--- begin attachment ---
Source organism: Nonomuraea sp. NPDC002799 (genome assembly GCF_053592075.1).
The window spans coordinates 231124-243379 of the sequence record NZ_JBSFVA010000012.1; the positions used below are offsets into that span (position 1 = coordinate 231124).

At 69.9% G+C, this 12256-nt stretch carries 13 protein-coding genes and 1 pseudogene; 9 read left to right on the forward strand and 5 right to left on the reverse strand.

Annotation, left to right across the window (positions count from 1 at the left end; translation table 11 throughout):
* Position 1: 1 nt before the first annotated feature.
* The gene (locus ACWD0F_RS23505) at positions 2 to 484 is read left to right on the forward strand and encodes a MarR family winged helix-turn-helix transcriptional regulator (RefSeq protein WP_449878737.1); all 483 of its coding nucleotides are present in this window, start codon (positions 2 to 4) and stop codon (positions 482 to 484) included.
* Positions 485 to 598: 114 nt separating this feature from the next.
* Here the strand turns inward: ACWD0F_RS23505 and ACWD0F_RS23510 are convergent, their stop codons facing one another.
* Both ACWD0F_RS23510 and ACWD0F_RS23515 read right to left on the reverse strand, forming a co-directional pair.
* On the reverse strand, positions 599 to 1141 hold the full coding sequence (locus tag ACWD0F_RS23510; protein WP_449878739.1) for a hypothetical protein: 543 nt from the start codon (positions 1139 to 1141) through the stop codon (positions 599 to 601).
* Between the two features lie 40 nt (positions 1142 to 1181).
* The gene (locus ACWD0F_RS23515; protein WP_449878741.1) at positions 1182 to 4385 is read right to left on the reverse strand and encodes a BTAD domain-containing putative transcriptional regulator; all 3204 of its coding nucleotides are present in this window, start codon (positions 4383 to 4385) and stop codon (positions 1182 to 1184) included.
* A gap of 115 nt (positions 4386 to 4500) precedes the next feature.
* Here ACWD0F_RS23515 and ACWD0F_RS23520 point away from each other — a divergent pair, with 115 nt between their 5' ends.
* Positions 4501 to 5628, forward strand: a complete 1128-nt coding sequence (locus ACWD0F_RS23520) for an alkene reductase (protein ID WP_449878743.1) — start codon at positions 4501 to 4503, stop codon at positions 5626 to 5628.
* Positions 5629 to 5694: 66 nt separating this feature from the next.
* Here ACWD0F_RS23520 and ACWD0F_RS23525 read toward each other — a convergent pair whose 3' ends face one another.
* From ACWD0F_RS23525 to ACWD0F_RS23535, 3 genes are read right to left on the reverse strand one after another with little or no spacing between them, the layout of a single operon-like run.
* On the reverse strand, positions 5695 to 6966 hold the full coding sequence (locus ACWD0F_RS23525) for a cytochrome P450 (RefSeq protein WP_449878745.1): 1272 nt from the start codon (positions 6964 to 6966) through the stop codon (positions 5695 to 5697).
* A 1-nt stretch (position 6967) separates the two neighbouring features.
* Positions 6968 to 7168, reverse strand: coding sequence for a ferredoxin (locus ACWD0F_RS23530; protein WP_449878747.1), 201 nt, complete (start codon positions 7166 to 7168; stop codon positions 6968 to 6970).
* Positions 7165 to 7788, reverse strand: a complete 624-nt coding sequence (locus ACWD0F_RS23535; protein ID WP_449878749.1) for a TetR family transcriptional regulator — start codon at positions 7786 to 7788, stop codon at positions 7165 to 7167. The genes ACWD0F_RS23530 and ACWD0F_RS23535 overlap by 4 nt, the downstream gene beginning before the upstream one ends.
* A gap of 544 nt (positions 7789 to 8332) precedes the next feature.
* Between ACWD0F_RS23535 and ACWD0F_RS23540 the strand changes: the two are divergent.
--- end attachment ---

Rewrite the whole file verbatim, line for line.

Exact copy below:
Source organism: Nonomuraea sp. NPDC002799 (genome assembly GCF_053592075.1).
The window spans coordinates 231124-243379 of the sequence record NZ_JBSFVA010000012.1; the positions used below are offsets into that span (position 1 = coordinate 231124).

At 69.9% G+C, this 12256-nt stretch carries 13 protein-coding genes and 1 pseudogene; 9 read left to right on the forward strand and 5 right to left on the reverse strand.

Annotation, left to right across the window (positions count from 1 at the left end; translation table 11 throughout):
* Position 1: 1 nt before the first annotated feature.
* The gene (locus ACWD0F_RS23505) at positions 2 to 484 is read left to right on the forward strand and encodes a MarR family winged helix-turn-helix transcriptional regulator (RefSeq protein WP_449878737.1); all 483 of its coding nucleotides are present in this window, start codon (positions 2 to 4) and stop codon (positions 482 to 484) included.
* Positions 485 to 598: 114 nt separating this feature from the next.
* Here the strand turns inward: ACWD0F_RS23505 and ACWD0F_RS23510 are convergent, their stop codons facing one another.
* Both ACWD0F_RS23510 and ACWD0F_RS23515 read right to left on the reverse strand, forming a co-directional pair.
* On the reverse strand, positions 599 to 1141 hold the full coding sequence (locus tag ACWD0F_RS23510; protein WP_449878739.1) for a hypothetical protein: 543 nt from the start codon (positions 1139 to 1141) through the stop codon (positions 599 to 601).
* Between the two features lie 40 nt (positions 1142 to 1181).
* The gene (locus ACWD0F_RS23515; protein WP_449878741.1) at positions 1182 to 4385 is read right to left on the reverse strand and encodes a BTAD domain-containing putative transcriptional regulator; all 3204 of its coding nucleotides are present in this window, start codon (positions 4383 to 4385) and stop codon (positions 1182 to 1184) included.
* A gap of 115 nt (positions 4386 to 4500) precedes the next feature.
* Here ACWD0F_RS23515 and ACWD0F_RS23520 point away from each other — a divergent pair, with 115 nt between their 5' ends.
* Positions 4501 to 5628, forward strand: a complete 1128-nt coding sequence (locus ACWD0F_RS23520) for an alkene reductase (protein ID WP_449878743.1) — start codon at positions 4501 to 4503, stop codon at positions 5626 to 5628.
* Positions 5629 to 5694: 66 nt separating this feature from the next.
* Here ACWD0F_RS23520 and ACWD0F_RS23525 read toward each other — a convergent pair whose 3' ends face one another.
* From ACWD0F_RS23525 to ACWD0F_RS23535, 3 genes are read right to left on the reverse strand one after another with little or no spacing between them, the layout of a single operon-like run.
* On the reverse strand, positions 5695 to 6966 hold the full coding sequence (locus ACWD0F_RS23525) for a cytochrome P450 (RefSeq protein WP_449878745.1): 1272 nt from the start codon (positions 6964 to 6966) through the stop codon (positions 5695 to 5697).
* A 1-nt stretch (position 6967) separates the two neighbouring features.
* Positions 6968 to 7168, reverse strand: coding sequence for a ferredoxin (locus ACWD0F_RS23530; protein WP_449878747.1), 201 nt, complete (start codon positions 7166 to 7168; stop codon positions 6968 to 6970).
* Positions 7165 to 7788, reverse strand: a complete 624-nt coding sequence (locus ACWD0F_RS23535; protein ID WP_449878749.1) for a TetR family transcriptional regulator — start codon at positions 7786 to 7788, stop codon at positions 7165 to 7167. The genes ACWD0F_RS23530 and ACWD0F_RS23535 overlap by 4 nt, the downstream gene beginning before the upstream one ends.
* A gap of 544 nt (positions 7789 to 8332) precedes the next feature.
* Between ACWD0F_RS23535 and ACWD0F_RS23540 the strand changes: the two are divergent.